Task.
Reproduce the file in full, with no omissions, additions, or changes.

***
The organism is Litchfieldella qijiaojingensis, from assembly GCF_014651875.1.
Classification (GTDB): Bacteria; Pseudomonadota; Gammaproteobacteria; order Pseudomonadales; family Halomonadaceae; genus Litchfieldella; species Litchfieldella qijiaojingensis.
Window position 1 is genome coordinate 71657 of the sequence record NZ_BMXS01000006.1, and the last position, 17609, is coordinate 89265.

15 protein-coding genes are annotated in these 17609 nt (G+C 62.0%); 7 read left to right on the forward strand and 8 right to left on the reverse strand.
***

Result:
The organism is Litchfieldella qijiaojingensis, from assembly GCF_014651875.1.
Classification (GTDB): Bacteria; Pseudomonadota; Gammaproteobacteria; order Pseudomonadales; family Halomonadaceae; genus Litchfieldella; species Litchfieldella qijiaojingensis.
Window position 1 is genome coordinate 71657 of the sequence record NZ_BMXS01000006.1, and the last position, 17609, is coordinate 89265.

15 protein-coding genes are annotated in these 17609 nt (G+C 62.0%); 7 read left to right on the forward strand and 8 right to left on the reverse strand.